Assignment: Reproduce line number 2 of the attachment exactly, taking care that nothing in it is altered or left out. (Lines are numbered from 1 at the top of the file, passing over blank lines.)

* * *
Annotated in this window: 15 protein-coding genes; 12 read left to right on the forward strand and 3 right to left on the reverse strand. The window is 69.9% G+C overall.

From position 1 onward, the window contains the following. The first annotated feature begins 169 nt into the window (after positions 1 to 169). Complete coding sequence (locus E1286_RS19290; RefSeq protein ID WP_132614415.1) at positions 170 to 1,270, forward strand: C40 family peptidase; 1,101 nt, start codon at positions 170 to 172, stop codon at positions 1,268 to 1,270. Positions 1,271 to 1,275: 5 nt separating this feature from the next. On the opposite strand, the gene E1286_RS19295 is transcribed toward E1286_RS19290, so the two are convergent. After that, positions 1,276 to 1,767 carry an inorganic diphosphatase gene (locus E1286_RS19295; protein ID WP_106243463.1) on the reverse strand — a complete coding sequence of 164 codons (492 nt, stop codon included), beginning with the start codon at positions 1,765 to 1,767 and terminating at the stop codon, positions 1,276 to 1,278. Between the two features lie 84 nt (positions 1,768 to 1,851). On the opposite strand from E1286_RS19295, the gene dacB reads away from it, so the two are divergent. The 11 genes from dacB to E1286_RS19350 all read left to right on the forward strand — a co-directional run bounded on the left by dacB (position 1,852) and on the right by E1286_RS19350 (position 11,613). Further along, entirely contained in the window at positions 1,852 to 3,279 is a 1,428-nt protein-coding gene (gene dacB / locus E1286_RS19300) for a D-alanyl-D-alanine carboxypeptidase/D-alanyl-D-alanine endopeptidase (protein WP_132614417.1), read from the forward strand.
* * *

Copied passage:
From position 1 onward, the window contains the following. The first annotated feature begins 169 nt into the window (after positions 1 to 169). Complete coding sequence (locus E1286_RS19290; RefSeq protein ID WP_132614415.1) at positions 170 to 1,270, forward strand: C40 family peptidase; 1,101 nt, start codon at positions 170 to 172, stop codon at positions 1,268 to 1,270. Positions 1,271 to 1,275: 5 nt separating this feature from the next. On the opposite strand, the gene E1286_RS19295 is transcribed toward E1286_RS19290, so the two are convergent. After that, positions 1,276 to 1,767 carry an inorganic diphosphatase gene (locus E1286_RS19295; protein ID WP_106243463.1) on the reverse strand — a complete coding sequence of 164 codons (492 nt, stop codon included), beginning with the start codon at positions 1,765 to 1,767 and terminating at the stop codon, positions 1,276 to 1,278. Between the two features lie 84 nt (positions 1,768 to 1,851). On the opposite strand from E1286_RS19295, the gene dacB reads away from it, so the two are divergent. The 11 genes from dacB to E1286_RS19350 all read left to right on the forward strand — a co-directional run bounded on the left by dacB (position 1,852) and on the right by E1286_RS19350 (position 11,613). Further along, entirely contained in the window at positions 1,852 to 3,279 is a 1,428-nt protein-coding gene (gene dacB / locus E1286_RS19300) for a D-alanyl-D-alanine carboxypeptidase/D-alanyl-D-alanine endopeptidase (protein WP_132614417.1), read from the forward strand.